Yeah. I’m absolutely feeling where you’re coming from here. Maybe this comes back to what we were talking about a few minutes ago and the art and the science and how important it is to have both. To your point, the art was asking the question. Then now you have this information, I would argue, it’s the science in how you put that together so you can continue to replicate that. For the sales leaders out there, right now, you’re thinking about scale. How can I put this in every rep’s fingertips, even if they’ve never had that conversation themselves? Using tools to do that.

 

Will Barron:

For sure. It’s almost counterintuitive of you have to do the unscalable to get the data in the first place. Maybe that’s why it doesn’t happen as often as what it should do. But I know with myself, and I’ve used this example before. So I was in medical devices. There’s two local hospitals to where I live. I covered one, I didn’t cover the other. But I spent time in one of the hospitals that there was another guy covering it. It was his territory. But I would spend time in there on occasion because they are a real centre of excellence here in the UK for some gastro work.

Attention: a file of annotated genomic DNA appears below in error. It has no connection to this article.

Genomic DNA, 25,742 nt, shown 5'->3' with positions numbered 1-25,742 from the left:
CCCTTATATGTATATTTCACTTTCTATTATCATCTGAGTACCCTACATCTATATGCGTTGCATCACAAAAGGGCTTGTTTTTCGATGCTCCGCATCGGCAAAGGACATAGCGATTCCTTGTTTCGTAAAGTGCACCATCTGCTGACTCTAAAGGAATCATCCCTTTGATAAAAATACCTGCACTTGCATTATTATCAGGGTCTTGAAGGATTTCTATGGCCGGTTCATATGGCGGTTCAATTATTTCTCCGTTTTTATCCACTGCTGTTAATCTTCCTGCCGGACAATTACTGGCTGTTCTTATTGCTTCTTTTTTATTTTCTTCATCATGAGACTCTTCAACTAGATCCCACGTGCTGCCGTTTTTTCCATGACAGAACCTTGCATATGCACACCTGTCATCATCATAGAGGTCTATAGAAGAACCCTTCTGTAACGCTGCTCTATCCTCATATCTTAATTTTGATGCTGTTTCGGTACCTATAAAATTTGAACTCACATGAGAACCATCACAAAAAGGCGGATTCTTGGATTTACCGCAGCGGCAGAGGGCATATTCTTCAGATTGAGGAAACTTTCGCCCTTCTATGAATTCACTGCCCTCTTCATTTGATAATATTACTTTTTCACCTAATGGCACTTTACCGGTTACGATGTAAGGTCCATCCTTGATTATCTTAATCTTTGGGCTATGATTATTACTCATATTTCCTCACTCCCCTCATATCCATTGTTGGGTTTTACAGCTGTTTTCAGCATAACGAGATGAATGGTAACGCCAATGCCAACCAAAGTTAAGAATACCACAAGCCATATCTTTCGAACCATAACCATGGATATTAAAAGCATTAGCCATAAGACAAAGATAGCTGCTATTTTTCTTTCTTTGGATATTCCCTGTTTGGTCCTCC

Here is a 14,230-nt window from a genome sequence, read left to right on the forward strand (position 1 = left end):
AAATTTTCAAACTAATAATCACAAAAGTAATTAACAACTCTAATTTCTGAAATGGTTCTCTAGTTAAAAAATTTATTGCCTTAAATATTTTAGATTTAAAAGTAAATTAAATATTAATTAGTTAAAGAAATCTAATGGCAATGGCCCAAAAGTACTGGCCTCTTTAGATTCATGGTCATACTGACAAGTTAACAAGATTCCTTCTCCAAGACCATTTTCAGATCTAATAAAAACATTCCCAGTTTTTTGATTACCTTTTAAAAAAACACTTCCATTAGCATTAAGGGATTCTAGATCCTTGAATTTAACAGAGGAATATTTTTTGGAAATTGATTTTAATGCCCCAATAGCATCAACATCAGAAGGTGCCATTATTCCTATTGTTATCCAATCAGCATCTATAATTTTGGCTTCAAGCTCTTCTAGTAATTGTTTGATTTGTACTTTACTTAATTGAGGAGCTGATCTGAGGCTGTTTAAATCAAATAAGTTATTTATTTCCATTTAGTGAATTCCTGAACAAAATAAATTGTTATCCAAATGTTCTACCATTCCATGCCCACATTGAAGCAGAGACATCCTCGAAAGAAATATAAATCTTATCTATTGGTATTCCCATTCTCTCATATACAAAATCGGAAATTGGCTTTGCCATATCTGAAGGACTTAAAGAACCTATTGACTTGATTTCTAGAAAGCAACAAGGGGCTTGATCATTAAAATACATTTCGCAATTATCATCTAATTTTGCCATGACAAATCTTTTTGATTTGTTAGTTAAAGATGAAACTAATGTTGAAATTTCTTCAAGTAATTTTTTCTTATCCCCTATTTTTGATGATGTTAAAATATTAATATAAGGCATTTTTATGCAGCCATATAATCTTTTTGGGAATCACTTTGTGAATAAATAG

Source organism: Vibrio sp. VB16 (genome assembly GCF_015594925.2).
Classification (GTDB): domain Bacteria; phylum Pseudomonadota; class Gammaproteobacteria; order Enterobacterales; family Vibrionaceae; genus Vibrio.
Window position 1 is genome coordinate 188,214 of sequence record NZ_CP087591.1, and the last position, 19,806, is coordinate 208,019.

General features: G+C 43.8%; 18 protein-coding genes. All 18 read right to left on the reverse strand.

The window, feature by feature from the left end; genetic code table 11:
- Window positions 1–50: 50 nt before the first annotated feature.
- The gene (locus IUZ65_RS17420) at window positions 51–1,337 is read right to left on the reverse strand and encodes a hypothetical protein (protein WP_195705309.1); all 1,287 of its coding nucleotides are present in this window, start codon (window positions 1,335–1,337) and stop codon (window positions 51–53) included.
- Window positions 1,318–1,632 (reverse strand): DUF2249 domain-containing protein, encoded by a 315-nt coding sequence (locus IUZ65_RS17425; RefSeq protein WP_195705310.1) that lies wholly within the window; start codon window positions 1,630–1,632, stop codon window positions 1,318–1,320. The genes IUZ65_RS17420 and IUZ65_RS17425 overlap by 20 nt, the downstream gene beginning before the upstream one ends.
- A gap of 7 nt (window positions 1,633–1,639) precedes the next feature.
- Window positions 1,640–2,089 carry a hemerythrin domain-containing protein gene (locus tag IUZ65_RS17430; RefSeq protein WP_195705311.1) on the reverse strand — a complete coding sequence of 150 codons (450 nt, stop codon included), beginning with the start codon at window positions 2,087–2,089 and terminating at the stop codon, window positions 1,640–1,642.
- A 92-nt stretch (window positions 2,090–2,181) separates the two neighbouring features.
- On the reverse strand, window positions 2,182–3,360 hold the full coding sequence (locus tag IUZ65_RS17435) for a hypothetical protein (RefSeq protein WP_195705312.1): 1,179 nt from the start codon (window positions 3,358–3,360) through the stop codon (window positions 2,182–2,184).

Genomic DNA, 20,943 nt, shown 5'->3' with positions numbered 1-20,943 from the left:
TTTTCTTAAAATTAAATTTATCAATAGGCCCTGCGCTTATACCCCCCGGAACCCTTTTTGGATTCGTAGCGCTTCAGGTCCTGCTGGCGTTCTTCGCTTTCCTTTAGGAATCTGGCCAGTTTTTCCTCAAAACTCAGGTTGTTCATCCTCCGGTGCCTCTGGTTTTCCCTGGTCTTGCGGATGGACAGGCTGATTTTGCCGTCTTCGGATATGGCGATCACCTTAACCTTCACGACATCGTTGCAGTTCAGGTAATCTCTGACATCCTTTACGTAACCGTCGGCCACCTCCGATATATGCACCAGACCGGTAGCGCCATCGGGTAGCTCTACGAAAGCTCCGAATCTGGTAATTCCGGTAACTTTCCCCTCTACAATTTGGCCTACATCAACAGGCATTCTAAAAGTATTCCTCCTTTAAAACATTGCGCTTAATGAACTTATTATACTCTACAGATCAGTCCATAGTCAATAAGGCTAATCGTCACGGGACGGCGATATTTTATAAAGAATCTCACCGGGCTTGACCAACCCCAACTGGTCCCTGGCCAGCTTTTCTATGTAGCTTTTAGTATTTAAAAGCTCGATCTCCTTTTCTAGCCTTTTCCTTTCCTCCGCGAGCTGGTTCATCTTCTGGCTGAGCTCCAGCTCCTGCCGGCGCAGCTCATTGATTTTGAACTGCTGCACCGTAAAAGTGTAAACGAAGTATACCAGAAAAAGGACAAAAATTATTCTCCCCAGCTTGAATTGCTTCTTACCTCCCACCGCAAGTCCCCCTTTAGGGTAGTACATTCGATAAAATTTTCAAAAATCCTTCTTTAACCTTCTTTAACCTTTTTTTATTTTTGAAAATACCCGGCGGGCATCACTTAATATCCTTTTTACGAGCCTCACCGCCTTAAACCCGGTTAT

Will Barron:

So I would then take those insights and go to the competitor, essentially. Even though they’re all NHS, they’re all publicly funded, but it’s still a competitor. I would go into local Bradford hospital where it was, again, a centre of excellence for gastro. There was one or two surgeons who were well renowned what they’re doing. I would help them with their courses and do all the cliche sales stuff behind the scenes to support them. But the thing that they took away from my contact more than anything was just spending that little bit time over in Leeds and go and reporting over to them in Bradford, essentially.

 

How Sales Leaders Can Differentiate Their Teams Through Insight Selling · [16:55] 

 

Will Barron:

They got more value out of that. And I built deep relationships from that, than anything else from any driving round from … I used to loan them equipment and all this kind of stuff for free. Never charged them for it and all this kind stuff. That was all nice. But these insights, it’s very difficult to … Let me ask you from a leadership perspective. How do you encourage and systematise this kind of thing when it’s very difficult to put a finite value on that, when you’re looking top down? It seems like a difficult way … I’ve got no experience in the top down approach of sales and that side of the things.